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dc.contributor.authorPiles, María-
dc.contributor.authorBallabrera-Poy, Joaquim-
dc.contributor.authorMuñoz-Sabater, J.-
dc.contributor.authorTuriel, Antonio-
dc.contributor.authorVall-llossera, Mercè-
dc.identifier.citationLiving Planet Symposium 2016-
dc.description2016 European Space Agency (ESA) Living Planet Symposium, 9-13 May 2016, Prague, Czech Republic-
dc.description.abstractSoil moisture observations are expected to play an important role in monitoring global climate trends. However, measuring soil moisture remains challenging because of its high spatial and temporal variability. Point-scale in situ measurements are scarce and remote sensing is the only practical means for obtaining regional- and global-scale soil moisture estimates. The ESA SMOS mission, launched in 2009, is measuring the Earth´s surface soil moisture at daily time scales with an unprecedented level of accuracy. Yet, incorporating these soil moisture observations to land surface models is complex since it is usually represented as an index of water content in the soil using different hydrological schemes and different physical approaches of the soil-water interaction. In this context, it has become important to characterize the climatological differences between models, satellite estimates, and ground-based measurements of soil moisture. This study investigates the temporal dynamics of soil moisture and its anomalies based on three main data sources: SMOS, in situ observations, and the land surface reanalysis ERA-Interim. The analysis includes the determination of mean annual conditions, trends and anomalies for modeled and satellite-based soil moisture estimates. Their spatial coherence and relationships through precipitation and evaporation are also analyzed to improve understanding of global water cycle dynamics. Ground-based estimates are used as a benchmark in four target regions representative of arid, semi-arid, sub-humid and humid climates across global land biomes. Results show that, despite still being a short data set, SMOS data provide coherent and reliable variability patterns at both seasonal and inter-annual scales. This work is an important support to all land data assimilation projects that are using remote sensing products to initialize forecast systems-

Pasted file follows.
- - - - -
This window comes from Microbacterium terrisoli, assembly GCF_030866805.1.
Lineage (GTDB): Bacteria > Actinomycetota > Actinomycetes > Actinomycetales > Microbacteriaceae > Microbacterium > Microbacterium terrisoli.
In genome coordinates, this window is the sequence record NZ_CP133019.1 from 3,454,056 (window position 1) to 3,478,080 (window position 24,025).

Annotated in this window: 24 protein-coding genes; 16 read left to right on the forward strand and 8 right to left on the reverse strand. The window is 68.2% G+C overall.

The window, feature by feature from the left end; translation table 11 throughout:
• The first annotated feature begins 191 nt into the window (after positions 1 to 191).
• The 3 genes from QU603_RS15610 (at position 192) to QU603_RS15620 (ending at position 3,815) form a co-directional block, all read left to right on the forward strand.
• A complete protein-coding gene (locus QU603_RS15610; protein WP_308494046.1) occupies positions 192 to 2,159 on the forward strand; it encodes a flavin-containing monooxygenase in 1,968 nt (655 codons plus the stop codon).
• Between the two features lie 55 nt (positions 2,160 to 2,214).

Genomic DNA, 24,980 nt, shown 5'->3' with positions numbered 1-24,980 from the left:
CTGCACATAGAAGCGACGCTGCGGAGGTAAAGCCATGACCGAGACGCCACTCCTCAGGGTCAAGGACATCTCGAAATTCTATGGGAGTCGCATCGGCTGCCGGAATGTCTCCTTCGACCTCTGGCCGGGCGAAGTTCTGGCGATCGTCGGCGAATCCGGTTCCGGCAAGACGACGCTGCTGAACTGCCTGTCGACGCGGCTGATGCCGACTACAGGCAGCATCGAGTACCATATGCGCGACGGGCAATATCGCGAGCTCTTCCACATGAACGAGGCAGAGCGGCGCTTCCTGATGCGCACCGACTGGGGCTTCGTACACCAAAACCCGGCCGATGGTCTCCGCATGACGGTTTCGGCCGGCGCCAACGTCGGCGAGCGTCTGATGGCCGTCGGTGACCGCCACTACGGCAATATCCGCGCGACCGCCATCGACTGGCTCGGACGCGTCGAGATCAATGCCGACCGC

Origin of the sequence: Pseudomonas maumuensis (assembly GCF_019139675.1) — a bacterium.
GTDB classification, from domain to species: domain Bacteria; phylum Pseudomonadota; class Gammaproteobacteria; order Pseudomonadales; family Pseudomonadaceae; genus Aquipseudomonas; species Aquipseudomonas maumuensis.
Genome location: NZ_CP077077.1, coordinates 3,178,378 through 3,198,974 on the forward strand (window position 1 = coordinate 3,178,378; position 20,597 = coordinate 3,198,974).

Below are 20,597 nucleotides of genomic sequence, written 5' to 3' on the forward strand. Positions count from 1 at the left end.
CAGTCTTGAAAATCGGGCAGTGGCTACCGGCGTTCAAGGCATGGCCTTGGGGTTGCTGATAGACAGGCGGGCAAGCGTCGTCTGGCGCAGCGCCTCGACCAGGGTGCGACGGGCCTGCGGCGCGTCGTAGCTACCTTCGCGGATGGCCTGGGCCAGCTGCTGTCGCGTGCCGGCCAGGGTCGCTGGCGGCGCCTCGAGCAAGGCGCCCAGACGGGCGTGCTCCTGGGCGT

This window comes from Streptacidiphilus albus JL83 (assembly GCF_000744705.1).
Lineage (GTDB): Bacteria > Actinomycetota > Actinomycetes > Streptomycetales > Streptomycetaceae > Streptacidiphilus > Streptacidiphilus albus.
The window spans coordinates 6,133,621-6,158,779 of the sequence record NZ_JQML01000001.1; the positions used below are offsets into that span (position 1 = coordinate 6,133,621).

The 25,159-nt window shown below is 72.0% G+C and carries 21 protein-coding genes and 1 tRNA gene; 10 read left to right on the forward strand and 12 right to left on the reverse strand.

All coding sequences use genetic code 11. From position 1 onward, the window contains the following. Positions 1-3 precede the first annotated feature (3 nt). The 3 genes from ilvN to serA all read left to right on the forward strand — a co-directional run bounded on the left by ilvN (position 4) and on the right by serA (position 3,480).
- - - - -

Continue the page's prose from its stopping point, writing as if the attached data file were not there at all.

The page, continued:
dc.publisherEuropean Space Agency-
dc.titleA soil moisture climatology based on five years of SMOS data-
dc.typepóster de congreso-
dc.description.versionPeer Reviewed-
Appears in Collections:(ICM) Comunicaciones congresos
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